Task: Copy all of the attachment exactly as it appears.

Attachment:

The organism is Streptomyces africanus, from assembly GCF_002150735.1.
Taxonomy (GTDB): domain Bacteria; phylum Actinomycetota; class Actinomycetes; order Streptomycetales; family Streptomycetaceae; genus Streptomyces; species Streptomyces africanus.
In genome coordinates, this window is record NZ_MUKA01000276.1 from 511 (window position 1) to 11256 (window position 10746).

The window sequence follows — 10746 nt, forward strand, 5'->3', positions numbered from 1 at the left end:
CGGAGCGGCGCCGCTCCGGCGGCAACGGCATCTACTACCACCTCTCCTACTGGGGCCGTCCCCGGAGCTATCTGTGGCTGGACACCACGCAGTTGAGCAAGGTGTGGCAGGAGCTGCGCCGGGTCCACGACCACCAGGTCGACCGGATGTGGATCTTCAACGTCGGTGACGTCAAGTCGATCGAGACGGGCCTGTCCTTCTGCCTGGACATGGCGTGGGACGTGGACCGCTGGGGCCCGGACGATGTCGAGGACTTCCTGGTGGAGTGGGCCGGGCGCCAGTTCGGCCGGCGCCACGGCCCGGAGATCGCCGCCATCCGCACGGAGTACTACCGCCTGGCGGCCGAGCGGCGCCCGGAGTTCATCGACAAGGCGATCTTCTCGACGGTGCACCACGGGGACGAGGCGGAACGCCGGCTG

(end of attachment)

The organism is Streptomyces africanus, from assembly GCF_002150735.1.
Taxonomy (GTDB): domain Bacteria; phylum Actinomycetota; class Actinomycetes; order Streptomycetales; family Streptomycetaceae; genus Streptomyces; species Streptomyces africanus.
In genome coordinates, this window is record NZ_MUKA01000276.1 from 511 (window position 1) to 11256 (window position 10746).

The window sequence follows — 10746 nt, forward strand, 5'->3', positions numbered from 1 at the left end:
CGGAGCGGCGCCGCTCCGGCGGCAACGGCATCTACTACCACCTCTCCTACTGGGGCCGTCCCCGGAGCTATCTGTGGCTGGACACCACGCAGTTGAGCAAGGTGTGGCAGGAGCTGCGCCGGGTCCACGACCACCAGGTCGACCGGATGTGGATCTTCAACGTCGGTGACGTCAAGTCGATCGAGACGGGCCTGTCCTTCTGCCTGGACATGGCGTGGGACGTGGACCGCTGGGGCCCGGACGATGTCGAGGACTTCCTGGTGGAGTGGGCCGGGCGCCAGTTCGGCCGGCGCCACGGCCCGGAGATCGCCGCCATCCGCACGGAGTACTACCGCCTGGCGGCCGAGCGGCGCCCGGAGTTCATCGACAAGGCGATCTTCTCGACGGTGCACCACGGGGACGAGGCGGAACGCCGGCTG